3 T ESTING ON EXPERIMENTAL COMPOSITIONS A set of 330 experimental S-saturated silicate melts were used to test the accuracy of selected SCSS models (Fig. 1). Our approach was to test the S-solubility equations both for the calibration array and over the entire experimental database, see Fig. 2. In general, all of the models [3, 4, 9] describe the data which were used for its calibration reasonably well (commonly within <10% error of ln(X S )), however when the entire database is tested, the average error for the calculated sulphur concentration is of 20-30% [15]. This is particularly evident for the the model [9], which adequately fits their own experiments at 1400 o C, however it significantly overestimates S contents in the melt at lower temperatures.

4 F IG. 1. T HE RANGE OF TEMPERATURES AND LOG F O2 FOR THE EXPERIMENTAL DATASET SELECTED TO TEST THE SCSS MODELS AT NOMINALLY ANHYDROUS CONDITIONS

5 F IG. 2. R ESULTS OF TESTING THE H OLZHEID &G ROVE S ( A ), ON EILL &M AVROGENES S ( B ), AND L I &R IPLEY S ( C ) MODELS ON THE CALIBRATION ( RED ) AND WHOLE ( GREY ) EXPERIMENTAL DATASET

6 T ESTING ON THOLEIITIC MAGMA COMPOSITIONS 53 MORB sulfide-bearing glasses from the Siqeuiros FZ, East Pacific Rise ( Danyushevsky, unpublished data) were used to test the SCSS calculations by same models [15]. These glasses crystallized at temperatures ~ o C, based on their calculated Ol liquidus temperatures [16]. This provides a good test for the application of the models to low- T ferrobasaltic compositions under reducing and anhydrous conditions. Calculations using the models [3, 4] fitted well the measured sulphur concentration near 1200 o C, but failed to reproduce a strong positive correlation between FeO and S contents in the observed MORB glasses. The model [9] reproduced general direction of the natural trend, but significantly overestimated the amount of S dissolved in the melts (Fig. 3a). Similar problem is evident if to apply, e.g. Li&Ripleys model [4] to another set of sulfide-saturated MORB glasses [10, 17] (Fig. 3b).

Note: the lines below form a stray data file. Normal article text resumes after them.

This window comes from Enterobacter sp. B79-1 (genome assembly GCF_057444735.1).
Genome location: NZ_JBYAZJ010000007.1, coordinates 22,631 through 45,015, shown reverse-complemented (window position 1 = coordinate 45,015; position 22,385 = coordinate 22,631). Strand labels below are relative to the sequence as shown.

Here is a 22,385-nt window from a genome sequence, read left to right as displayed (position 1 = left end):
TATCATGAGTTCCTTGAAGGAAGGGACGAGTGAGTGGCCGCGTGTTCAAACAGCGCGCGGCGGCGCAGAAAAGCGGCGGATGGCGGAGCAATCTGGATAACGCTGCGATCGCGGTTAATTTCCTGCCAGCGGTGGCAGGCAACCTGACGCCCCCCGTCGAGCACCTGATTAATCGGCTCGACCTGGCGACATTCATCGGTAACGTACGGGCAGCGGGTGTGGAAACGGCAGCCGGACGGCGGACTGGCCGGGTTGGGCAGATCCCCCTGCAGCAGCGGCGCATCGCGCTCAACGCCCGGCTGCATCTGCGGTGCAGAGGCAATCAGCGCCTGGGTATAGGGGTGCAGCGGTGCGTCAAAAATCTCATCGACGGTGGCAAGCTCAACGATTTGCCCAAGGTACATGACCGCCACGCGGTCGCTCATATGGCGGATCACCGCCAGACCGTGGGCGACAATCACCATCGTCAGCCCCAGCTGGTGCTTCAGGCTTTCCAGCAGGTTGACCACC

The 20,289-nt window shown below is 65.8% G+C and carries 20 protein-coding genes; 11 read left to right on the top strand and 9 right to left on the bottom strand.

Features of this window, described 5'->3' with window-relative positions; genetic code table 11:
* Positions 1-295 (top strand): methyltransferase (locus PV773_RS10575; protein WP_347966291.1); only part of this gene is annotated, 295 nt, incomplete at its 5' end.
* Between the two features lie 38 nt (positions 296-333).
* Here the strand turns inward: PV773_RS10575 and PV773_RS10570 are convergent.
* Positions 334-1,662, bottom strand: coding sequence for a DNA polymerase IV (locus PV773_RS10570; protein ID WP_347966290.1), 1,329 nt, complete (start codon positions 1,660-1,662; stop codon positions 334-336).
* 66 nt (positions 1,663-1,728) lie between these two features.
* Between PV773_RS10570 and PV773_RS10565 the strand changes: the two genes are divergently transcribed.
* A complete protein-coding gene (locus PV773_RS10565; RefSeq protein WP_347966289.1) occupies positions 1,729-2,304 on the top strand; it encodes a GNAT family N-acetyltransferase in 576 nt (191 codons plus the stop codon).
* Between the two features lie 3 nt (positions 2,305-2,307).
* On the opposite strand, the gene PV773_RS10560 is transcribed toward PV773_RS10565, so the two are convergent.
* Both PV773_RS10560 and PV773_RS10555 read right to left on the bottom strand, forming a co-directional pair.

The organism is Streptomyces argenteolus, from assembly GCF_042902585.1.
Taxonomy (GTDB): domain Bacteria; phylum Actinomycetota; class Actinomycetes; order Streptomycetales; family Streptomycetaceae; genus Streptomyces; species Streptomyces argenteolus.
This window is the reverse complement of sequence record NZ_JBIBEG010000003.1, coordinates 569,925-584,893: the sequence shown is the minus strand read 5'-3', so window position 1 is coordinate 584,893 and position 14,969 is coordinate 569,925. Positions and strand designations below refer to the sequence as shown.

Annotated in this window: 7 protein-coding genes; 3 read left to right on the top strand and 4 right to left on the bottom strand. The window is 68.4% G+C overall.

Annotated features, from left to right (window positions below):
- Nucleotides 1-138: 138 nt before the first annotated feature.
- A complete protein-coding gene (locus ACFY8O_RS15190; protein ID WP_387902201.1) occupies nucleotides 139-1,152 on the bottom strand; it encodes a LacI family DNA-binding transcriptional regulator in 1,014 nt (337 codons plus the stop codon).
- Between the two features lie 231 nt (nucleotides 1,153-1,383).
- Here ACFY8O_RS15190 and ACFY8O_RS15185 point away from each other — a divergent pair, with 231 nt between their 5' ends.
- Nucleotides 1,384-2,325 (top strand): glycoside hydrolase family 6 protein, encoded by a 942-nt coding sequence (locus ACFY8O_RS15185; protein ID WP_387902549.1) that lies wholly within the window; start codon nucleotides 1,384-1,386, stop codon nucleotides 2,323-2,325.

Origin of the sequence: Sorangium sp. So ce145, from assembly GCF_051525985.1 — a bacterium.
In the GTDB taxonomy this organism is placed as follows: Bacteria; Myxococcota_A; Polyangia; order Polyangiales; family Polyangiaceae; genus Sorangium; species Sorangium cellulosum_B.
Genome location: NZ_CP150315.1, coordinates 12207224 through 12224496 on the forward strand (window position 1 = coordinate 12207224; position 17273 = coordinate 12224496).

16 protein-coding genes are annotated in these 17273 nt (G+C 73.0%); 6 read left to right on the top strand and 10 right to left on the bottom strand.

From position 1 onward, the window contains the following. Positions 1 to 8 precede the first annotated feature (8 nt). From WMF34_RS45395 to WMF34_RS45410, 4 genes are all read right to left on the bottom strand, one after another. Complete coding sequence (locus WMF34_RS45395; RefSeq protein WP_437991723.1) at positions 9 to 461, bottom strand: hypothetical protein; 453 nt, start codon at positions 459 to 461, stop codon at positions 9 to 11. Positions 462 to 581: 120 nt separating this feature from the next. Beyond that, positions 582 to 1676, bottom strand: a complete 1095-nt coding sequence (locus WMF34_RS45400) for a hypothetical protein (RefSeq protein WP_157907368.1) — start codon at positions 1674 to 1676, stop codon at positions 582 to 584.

7 F IG. 3. R ESULTS OF TESTING THE SCSS MODELS [3, 4, 9] ON SULFIDE - SATURATED MORB GLASSES ( A ) THE S IQEUIROS FZ ( D ANYUSHEVSKY, UNPUBLISHED ), ( B ) DATA FROM [10,17]